Location: Includes the south-western part of the Balkan Peninsula and Asia Minor. The Sea of Marmara and the straits of Bosporus and Dardanelles separate Asian Turkey from Europe. The shores of Turkey are washed by the Mediterranean, Aegean and Black seas. On land, Turkey has borders with Bulgaria, Greece, Syria, Iraq, Iran and the USSR.
Area: 780,576 sq km (about 3% in Europe)
National Composition: Turks (90%), Kurds (7%), some Arabs and others
Official Language: Turkish
Currency: Lira = 100 kurus
Administrative Divisions: 67 Provinces
Other Major Cities: Istanbul, Izmir, Adana
Highest Elevation: Ararat (5,165m), an extinct volcano on the Armenian Plateau
Chief Rivers: Euphrates, Murat, Kizil, Gediz
Largest Lakes: Van (mountain lake in the east), Tuz, Beysehir
Climate: Mediterranean on the coast; arid and warm in the interior
The European part of Turkey, known also as Eastern Thrace, is hilly. The interior of the Asian part of Turkey is occupied by the Anatolian Plateau, which is fringed by mountain ranges, namely the Pontic Mountains in the north, the Anti-Taurus and Taurus Ranges in the south and the rugged Armenian Plateau in the east. Turkey has relatively few rivers. They are mostly unsuitable for navigation, but they have high hydroelectric potential owing to the steep gradients of their upper courses.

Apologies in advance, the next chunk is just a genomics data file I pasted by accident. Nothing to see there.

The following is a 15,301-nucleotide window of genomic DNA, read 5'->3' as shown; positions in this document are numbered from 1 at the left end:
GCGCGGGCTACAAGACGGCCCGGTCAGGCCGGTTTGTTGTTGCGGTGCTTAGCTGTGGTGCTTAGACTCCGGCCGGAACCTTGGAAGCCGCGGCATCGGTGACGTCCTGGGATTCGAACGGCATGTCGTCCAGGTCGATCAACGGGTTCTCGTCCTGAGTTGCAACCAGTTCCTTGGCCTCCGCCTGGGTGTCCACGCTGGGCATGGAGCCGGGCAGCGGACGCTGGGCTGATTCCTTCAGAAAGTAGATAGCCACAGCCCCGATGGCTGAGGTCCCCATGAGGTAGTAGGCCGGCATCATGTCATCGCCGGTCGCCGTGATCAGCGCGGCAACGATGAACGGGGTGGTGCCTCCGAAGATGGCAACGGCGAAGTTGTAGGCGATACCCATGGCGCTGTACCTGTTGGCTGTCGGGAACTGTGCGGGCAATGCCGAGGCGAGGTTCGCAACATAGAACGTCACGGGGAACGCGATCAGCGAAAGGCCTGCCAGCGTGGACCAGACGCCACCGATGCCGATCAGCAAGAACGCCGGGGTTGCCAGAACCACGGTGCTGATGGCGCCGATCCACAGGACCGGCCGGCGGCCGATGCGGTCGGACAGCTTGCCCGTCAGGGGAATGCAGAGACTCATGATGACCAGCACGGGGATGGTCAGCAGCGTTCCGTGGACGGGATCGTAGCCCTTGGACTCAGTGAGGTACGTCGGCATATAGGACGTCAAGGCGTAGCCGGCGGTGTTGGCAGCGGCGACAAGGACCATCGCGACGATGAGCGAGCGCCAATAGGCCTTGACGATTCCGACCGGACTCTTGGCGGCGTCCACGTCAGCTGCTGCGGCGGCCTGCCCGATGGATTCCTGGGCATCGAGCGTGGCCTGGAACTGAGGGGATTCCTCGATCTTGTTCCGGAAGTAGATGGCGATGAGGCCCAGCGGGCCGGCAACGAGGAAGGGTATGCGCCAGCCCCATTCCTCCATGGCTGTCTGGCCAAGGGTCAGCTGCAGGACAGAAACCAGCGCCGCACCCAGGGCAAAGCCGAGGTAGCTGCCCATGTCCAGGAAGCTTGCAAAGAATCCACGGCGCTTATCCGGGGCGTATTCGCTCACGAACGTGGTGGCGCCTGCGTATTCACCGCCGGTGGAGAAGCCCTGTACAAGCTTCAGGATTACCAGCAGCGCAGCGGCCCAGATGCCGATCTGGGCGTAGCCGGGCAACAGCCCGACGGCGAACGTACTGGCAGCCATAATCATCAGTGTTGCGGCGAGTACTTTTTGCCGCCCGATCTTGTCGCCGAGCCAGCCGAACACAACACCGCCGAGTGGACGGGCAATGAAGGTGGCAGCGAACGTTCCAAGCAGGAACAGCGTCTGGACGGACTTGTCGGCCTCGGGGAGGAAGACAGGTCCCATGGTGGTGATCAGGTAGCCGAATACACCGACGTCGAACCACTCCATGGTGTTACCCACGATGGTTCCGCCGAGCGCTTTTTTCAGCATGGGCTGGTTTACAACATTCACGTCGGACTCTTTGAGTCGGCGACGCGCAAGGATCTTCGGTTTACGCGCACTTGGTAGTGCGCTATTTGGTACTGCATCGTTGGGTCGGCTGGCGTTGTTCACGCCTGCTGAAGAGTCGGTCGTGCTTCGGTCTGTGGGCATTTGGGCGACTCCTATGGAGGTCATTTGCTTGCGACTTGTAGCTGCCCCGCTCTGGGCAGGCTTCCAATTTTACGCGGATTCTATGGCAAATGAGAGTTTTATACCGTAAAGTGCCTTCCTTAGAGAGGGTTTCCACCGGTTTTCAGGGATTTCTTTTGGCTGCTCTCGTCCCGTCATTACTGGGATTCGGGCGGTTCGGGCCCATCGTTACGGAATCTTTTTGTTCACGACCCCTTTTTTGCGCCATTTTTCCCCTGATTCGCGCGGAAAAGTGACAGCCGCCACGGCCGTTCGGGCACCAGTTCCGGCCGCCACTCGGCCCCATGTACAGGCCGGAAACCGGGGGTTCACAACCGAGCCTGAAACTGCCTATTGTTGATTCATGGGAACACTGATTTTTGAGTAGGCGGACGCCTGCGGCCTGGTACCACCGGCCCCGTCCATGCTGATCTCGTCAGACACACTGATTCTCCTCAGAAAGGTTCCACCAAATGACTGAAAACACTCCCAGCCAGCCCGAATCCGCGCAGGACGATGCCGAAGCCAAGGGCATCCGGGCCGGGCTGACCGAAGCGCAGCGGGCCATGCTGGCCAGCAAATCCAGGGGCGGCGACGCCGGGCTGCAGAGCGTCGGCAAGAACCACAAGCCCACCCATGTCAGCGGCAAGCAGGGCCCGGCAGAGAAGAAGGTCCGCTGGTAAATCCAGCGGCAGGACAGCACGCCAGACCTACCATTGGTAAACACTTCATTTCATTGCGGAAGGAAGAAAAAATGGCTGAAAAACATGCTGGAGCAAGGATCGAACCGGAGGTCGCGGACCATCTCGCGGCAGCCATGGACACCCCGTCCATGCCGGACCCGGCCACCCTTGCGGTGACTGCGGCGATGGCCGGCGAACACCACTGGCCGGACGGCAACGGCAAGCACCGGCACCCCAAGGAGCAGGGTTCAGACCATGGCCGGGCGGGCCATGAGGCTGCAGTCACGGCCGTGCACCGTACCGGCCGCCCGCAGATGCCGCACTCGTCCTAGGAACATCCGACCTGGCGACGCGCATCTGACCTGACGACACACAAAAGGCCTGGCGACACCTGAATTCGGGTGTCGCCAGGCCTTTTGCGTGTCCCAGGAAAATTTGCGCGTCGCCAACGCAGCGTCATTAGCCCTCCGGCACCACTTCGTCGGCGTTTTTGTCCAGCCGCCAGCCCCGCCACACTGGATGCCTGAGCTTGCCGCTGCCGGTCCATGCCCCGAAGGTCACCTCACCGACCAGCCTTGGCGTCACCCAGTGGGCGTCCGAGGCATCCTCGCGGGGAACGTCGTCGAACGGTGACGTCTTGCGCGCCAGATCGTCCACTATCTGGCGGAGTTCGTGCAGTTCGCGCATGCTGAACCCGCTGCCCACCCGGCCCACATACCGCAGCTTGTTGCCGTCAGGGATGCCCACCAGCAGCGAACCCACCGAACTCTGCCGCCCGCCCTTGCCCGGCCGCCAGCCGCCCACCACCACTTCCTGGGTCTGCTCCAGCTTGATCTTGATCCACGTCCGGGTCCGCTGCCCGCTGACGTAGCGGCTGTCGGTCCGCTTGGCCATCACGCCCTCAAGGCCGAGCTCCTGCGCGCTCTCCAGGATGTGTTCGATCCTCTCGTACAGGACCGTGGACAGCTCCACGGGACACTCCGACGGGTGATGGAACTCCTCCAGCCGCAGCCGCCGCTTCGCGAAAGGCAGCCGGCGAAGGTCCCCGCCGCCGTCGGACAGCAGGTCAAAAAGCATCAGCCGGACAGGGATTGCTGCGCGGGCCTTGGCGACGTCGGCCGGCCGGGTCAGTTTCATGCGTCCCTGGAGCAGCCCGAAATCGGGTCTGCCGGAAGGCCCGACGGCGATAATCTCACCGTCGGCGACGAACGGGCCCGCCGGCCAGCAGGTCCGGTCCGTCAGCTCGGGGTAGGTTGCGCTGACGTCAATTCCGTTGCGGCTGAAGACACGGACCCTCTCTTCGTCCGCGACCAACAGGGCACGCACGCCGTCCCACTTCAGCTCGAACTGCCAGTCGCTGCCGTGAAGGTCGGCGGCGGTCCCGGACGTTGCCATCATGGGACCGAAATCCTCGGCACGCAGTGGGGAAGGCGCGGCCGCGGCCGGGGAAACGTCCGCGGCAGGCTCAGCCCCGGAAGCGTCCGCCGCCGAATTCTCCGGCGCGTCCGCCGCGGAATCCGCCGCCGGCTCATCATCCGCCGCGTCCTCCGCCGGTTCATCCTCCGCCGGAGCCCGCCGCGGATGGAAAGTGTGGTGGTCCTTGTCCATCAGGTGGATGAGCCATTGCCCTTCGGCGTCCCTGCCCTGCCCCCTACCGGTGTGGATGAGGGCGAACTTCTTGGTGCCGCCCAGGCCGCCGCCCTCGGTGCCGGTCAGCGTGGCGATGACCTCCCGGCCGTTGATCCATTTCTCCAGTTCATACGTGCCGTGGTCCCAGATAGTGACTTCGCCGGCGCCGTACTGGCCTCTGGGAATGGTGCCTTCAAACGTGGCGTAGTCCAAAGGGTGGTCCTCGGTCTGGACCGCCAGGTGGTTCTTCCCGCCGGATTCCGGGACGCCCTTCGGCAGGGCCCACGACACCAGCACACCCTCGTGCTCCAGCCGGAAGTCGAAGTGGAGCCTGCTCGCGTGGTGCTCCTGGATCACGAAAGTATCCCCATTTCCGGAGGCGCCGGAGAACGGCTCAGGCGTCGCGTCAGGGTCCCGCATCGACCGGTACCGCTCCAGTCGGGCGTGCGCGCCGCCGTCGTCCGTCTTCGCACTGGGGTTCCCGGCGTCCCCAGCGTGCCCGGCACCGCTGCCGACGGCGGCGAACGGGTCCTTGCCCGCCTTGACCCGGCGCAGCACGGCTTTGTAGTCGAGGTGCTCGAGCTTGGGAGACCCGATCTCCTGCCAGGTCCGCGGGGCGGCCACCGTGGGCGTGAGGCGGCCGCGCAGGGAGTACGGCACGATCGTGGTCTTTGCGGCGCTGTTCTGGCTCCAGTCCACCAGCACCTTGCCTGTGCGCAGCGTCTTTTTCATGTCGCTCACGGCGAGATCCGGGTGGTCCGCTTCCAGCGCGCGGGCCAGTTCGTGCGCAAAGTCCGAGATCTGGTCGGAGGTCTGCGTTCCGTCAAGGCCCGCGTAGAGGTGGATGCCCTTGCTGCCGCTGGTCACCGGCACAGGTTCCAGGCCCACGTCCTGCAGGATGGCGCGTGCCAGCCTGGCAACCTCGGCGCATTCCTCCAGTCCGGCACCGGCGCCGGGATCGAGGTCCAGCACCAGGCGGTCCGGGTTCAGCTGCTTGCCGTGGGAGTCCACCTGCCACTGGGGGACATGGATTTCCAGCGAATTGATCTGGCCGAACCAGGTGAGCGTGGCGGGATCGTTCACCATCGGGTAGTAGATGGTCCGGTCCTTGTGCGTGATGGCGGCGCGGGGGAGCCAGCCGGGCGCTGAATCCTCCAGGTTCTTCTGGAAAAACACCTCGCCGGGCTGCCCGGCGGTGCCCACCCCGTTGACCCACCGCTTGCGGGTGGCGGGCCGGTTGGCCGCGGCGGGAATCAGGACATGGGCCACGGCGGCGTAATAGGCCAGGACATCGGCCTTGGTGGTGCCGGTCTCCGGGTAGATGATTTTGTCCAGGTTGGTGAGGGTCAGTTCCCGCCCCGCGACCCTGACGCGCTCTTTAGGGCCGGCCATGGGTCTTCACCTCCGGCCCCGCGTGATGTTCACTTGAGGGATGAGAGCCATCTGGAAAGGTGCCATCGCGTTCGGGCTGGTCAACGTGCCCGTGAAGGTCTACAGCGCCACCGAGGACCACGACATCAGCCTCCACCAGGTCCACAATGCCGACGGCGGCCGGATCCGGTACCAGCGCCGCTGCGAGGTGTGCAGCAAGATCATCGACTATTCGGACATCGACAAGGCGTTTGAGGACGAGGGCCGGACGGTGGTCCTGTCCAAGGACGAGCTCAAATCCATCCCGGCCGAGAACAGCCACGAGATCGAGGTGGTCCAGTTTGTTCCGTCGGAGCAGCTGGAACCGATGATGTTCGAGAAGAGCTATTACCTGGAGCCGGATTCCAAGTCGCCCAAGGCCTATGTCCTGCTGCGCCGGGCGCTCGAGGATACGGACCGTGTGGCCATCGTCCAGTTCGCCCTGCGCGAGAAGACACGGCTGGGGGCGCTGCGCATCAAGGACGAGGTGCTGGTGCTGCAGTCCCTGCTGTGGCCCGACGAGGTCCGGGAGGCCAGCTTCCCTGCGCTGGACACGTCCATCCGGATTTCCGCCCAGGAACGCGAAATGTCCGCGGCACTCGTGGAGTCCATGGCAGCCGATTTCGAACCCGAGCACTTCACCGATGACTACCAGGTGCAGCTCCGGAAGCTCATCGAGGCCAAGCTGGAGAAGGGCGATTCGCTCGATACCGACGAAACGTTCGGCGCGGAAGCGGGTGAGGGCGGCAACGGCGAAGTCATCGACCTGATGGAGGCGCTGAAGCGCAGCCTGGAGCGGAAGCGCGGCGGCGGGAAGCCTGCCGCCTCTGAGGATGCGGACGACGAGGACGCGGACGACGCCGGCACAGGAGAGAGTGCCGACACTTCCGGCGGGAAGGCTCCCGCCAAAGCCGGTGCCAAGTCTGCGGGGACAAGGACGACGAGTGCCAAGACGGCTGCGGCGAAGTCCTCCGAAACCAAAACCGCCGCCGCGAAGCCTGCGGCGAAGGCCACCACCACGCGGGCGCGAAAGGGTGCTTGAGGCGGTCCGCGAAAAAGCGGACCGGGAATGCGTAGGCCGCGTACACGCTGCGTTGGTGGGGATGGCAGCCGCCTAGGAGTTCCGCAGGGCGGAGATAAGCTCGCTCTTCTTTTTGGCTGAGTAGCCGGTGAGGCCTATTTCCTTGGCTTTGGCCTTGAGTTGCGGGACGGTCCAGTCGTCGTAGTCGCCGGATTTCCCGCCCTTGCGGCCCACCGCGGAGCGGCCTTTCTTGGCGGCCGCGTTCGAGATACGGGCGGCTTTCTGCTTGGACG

The Asian interior contains steppes which give way to rocky deserts in places. The coast has a Mediterranean type of vegetation with various evergreen trees and shrubs, plantations of olive trees and vineyards. Although Turkey has a little forest, its wildlife is fairly rich, including antelope, red deer, various rodents and migratory birds. The seas surrounding Turkey abound in fish.
In 1980 agriculture employed 57 percent of the work-force and it accounted for one-fifth of the gross domestic product in 1982. It is mostly concerned with animal husbandry, particularly sheep, goats and cattle. The chief cash crops are barely, maize, and wheat, but cotton, figs, fruit, grapes, olives, poppy seeds, sugarcane and tobacco are also important.
Industry employs only 13 percent of the work-force, but accounts for nearly one-third of the gross domestic product. There are considerable mineral resources, including chromium ore, the chief mineral. There are also sizeable deposits of bauxite, coal, cobalt, copper, iron ore, manganese, molybdenum, oil, rock salt, sulphur, tin, tungsten and zinc. After mining, engineering is the leading industry, manufacturing railway stock, tractors, cars and other items. Food-processing and tobaco, textile and leather industries are also important.
The rail and road systems are underdeveloped. Turkish transport, therefore, relies heavily on coastal shipping and air traffic.